Mind mapping – Why aren’t you using it already?!
December 26, 2012 § 1 Comment
A mind map, as Wikipedia defines it, is a diagram used to visually outline information. The concept is simple: reduce the topic of discussion, idea, problem, write-up or concept to one word and branch out from there. It’s a Tree (similar to the CS Tree data structure). The high level overview of a mind map depicts spider webbing. The number of nodes is unlimited whereby each node can also branch into further sub-topics and sub-nodes creating an indefinite depth. What I love most about mind maps is depth, and I’ll discuss why shortly.
During the research I’ve done for this blog post, I wasn’t able to clearly pinpoint a single originator of the technique (allow me to call it technique). Multiple sources declared Tony Buzanas the inventor of mind mapping however multiple other sources argue otherwise. It is claimed that the earliest examples of a mind map were developed by Porphyry of Tyros (Go Lebanon!). In the quest of discovering the true origins of mind mapping I posted a question on Quora, maybe someone with factual information can shed some light on the bright mind behind this prolific technique.
Why use it?!
Mind mapping is very intuitive!
When I first picked up the fundamental rules of this technique I was very comfortable in immediately applying them to depict my line of thought. And follow it. It was like second nature to me, simply because when I usually take notes they take the shape of general wording scrambled around the main topic and associated via connection threads.
It’s very fast
Once you adapt to the almost standardized shortcuts of mind mapping software tools, your line of thought will be seamlessly depicted and outlined. Minimal rules or actually no rules apply in the creation of a mind map. There’s only one relation to respect: Hierarchy.
Oh how much I love to analyze a topic in depth. It’s very necessary sometimes to detail a concept up to its minutest detail and jump right away to higher levels. Mind mapping allows you to do that with ease. Follow the branches and jump swiftly from one node to the other without the overhead of looking for the relationship. While analyzing a diagram, going back and forth is essential. The faster this shift happens the less likely you are to lose your line of thought.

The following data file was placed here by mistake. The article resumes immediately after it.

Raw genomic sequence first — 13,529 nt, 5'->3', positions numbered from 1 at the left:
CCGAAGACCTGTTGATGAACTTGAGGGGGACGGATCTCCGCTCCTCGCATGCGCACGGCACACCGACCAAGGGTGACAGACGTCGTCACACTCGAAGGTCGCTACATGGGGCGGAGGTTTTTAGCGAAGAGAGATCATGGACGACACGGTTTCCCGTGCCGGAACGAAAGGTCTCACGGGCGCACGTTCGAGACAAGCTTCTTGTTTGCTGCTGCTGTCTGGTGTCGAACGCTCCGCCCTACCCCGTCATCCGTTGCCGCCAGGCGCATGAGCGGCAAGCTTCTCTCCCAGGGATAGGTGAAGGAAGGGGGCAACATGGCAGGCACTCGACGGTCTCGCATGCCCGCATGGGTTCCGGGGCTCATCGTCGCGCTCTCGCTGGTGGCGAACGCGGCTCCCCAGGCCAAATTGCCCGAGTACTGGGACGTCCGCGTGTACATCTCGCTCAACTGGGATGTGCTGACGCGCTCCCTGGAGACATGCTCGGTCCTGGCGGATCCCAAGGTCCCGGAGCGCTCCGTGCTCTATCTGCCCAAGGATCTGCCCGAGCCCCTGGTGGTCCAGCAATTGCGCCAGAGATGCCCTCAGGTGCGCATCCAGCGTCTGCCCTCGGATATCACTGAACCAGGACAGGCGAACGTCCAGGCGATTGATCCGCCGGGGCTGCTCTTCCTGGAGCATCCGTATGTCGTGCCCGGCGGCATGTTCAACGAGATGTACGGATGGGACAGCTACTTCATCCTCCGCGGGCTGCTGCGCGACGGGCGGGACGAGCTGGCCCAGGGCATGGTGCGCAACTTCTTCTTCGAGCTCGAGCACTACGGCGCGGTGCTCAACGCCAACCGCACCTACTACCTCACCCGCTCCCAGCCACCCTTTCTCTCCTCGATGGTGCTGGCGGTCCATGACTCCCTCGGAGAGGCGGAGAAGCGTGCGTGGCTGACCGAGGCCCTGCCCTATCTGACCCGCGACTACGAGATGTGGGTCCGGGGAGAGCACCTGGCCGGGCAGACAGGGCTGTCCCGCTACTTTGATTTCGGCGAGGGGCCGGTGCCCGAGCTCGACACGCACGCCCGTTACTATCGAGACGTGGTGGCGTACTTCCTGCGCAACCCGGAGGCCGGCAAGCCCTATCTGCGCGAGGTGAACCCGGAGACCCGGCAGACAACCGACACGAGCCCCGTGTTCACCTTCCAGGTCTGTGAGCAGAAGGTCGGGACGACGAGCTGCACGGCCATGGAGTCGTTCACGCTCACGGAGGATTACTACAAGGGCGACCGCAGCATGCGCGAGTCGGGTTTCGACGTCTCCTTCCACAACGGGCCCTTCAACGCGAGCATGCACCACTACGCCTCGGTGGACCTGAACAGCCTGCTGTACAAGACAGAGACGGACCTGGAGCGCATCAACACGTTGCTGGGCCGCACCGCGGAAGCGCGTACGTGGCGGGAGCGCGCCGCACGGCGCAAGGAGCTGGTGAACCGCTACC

When to use it?
The general use cases of mind mapping are diverse. Let’s not limit the power of this technique to what others have used it before and invent your own needs for it. Trust me, there are plenty.
What tools should I use?
There is an arsenal of tools developed with which you can create your mind maps. However, from my personal experience, my two favorites are the following:
MindManager – MindJet
Since I’m currently using a PC with Windows as an OS, MindManager was my choice. It’s a bit expensive to buy, but it’s worth it. It’s the only tool I found that:
- Is user-friendly. The interface is similar to multiple MS Office tools.
- Has a good arsenal of micro tools to create complex mind maps.
- Is extendable.
- Allows you to export your mind maps in multiple formats, even interactive ones which allow the receiving party to walkthrough your mind map.
Curio is by far the best tool that was ever created for designing mind maps. Unfortunately, it’s only available for Macs with no support whatsoever for other platforms. It’s the most beautiful, most user-friendly, and most diversified in terms of micro tools.
Mind mapping is one of the best, intuitive techniques that help you map your thoughts into a clear and relational visual pattern. Use it, breathe it, live it. Harness the true power of mind maps and mapping your thoughts and ideas will become fun again!